Sunday, July 18, 2010

The X-Files/30 Days of Night #1 (of 6)

Steve Niles, Adam Jones & Tom Mandrake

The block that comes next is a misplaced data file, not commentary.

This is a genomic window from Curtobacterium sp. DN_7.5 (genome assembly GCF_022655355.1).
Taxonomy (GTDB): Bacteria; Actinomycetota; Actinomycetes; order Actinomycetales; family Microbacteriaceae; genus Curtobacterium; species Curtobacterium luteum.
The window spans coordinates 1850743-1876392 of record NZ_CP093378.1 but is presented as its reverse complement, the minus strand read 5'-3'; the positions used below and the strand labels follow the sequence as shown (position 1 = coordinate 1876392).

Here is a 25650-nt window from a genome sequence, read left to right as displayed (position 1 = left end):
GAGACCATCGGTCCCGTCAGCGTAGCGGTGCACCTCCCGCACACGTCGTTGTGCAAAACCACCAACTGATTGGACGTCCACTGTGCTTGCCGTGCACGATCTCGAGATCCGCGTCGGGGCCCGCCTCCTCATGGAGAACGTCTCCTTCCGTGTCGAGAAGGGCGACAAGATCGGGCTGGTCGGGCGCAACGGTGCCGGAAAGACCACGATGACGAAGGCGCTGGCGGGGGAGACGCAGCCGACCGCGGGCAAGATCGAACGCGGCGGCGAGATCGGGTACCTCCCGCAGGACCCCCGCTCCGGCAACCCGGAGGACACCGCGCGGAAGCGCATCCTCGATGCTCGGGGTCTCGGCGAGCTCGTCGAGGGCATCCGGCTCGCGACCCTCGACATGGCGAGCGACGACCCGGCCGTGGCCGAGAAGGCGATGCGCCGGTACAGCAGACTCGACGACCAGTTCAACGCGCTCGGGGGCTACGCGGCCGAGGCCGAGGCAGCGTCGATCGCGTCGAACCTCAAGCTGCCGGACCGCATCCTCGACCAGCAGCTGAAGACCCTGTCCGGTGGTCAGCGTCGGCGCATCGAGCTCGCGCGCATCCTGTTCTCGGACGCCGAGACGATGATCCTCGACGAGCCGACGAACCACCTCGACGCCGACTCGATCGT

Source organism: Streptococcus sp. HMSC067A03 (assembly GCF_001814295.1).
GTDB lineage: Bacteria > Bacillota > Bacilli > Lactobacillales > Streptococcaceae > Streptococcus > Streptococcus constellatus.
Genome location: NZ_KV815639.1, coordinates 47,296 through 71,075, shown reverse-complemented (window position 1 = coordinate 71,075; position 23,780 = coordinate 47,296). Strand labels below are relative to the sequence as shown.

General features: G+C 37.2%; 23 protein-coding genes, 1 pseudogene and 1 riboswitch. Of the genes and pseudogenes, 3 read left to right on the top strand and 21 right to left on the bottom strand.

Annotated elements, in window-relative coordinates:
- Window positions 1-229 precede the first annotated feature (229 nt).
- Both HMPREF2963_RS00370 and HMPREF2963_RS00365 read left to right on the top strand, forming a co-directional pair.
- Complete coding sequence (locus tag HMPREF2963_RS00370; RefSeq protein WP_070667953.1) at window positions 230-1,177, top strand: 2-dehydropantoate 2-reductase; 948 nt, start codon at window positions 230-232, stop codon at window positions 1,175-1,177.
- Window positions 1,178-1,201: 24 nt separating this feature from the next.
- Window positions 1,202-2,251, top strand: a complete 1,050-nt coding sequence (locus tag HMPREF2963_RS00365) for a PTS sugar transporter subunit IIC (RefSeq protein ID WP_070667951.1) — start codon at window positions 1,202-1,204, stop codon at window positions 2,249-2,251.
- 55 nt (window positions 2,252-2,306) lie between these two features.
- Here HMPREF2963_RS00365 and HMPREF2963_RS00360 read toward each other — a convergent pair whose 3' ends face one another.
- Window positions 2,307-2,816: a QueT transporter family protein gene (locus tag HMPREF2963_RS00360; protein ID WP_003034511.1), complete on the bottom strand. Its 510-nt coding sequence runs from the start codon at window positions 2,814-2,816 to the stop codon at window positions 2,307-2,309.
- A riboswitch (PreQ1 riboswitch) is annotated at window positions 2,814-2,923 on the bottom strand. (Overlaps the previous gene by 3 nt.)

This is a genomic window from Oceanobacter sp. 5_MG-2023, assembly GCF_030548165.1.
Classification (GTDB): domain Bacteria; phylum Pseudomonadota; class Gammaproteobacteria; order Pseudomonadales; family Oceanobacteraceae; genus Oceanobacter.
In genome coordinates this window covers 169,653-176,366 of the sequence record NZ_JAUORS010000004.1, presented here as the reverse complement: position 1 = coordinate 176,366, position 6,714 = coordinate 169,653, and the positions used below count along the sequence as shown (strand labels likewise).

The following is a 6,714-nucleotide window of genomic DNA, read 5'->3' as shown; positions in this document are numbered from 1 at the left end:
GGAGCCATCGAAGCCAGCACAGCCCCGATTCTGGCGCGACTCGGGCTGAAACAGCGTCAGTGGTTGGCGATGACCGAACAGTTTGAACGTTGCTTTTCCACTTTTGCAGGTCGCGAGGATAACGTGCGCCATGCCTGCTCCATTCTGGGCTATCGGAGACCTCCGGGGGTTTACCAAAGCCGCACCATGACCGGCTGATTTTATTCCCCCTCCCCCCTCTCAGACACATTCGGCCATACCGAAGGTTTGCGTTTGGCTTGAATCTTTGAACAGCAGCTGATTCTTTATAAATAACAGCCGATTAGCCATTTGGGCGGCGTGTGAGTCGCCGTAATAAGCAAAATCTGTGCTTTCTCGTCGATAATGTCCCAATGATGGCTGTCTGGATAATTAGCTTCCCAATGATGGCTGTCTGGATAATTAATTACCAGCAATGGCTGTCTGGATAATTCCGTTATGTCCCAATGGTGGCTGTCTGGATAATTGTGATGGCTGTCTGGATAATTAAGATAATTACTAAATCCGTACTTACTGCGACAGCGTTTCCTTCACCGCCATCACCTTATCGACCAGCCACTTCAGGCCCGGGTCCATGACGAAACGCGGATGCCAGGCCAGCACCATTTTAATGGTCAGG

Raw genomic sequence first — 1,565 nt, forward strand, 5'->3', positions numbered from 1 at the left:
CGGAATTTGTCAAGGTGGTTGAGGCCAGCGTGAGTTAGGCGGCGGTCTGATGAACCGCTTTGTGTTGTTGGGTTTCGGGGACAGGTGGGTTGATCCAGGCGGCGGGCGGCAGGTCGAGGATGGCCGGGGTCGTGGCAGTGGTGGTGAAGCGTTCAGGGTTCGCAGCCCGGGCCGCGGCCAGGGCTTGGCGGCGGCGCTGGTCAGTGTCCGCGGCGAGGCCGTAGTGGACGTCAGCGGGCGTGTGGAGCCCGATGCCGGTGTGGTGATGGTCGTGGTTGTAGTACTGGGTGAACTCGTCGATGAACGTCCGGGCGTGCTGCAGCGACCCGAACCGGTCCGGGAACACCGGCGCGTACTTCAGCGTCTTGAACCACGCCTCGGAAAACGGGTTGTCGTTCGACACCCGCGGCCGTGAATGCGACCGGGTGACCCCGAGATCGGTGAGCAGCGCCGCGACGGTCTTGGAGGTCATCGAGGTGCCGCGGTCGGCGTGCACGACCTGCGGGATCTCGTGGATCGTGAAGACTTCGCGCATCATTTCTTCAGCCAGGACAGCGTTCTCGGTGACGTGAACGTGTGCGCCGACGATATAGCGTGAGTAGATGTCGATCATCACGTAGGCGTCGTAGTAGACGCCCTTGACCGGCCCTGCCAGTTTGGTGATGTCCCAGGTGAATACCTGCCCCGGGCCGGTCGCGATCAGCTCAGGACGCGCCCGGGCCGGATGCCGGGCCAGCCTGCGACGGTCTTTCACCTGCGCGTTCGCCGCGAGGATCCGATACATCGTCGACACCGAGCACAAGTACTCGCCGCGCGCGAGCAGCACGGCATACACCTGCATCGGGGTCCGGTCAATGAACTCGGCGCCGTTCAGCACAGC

You couldn't ask for a more appropriate pairing than this.  An ingenious melding of two distinct titles, crossing over The X-Files and 30 Days of Night, supernatural properties from IDW and Wildstorm.  While The X-Files hails from a television show about two FBI agents who specialize in paranormal investigation, 30 Days of Night is a straight-up horror comic book that began in the isolated Alaskan town of Barrow while, for 30 days and nights, the sun doesn't rise over the harsh environment.  Vampires took advantage of this period of darkness for an all-out party buffet.  Steve Niles, who co-created that original mini-series, co-writes this book.  In this title, another Alaskan town is having the same issue as Barrow, and after a snow plow uncovers a graveyard of trashed semi-trucks, and the bodies that accompany it, the local government contacts the FBI, and Scully and Mulder are flown out.  Most of the investigators on the case suspect a serial killer, but there are very peculiar things about the trophy bodies that seem impossible for a human to commit.  And so Mulder ponders a supernatural theory, while Scully, his more scientific-minded colleague, tries to smooth things over and be diplomatic with a competing investigative team.  This is a pretty neat mystery that's been laid out for Mulder and Scully, pretty freaky with plenty of things for them to sort out.  But so far, it's kind of inconsequential that this involves the 30 Days of Night property.  Sure, there are the parallels between that story and what's occurring here, but they haven't done enough in the first issue to really show off the vampires themselves, except for an absurd final page that looks like it belongs in Tales From the Crypt.  It very much feels like an X-Files comic and I'm afraid that the compelling characters from that series might overwhelm the other property, especially as their voices have pretty much been nailed here.  The art gets the job done, and gets across the physical resemblances of the actors who played the agents in the show, but honestly, it's not very exciting.  I have to constantly remind myself that it's night time because the snow is so bright in the panels and it's too well lit to really show off the darkness, even with the white-speckled black air above the ground.  Despite a compelling opening scene, I have to say that I'm a little disappointed so far, especially when the title delves into silliness so early, undercutting the creeping atmosphere that is set up earlier.

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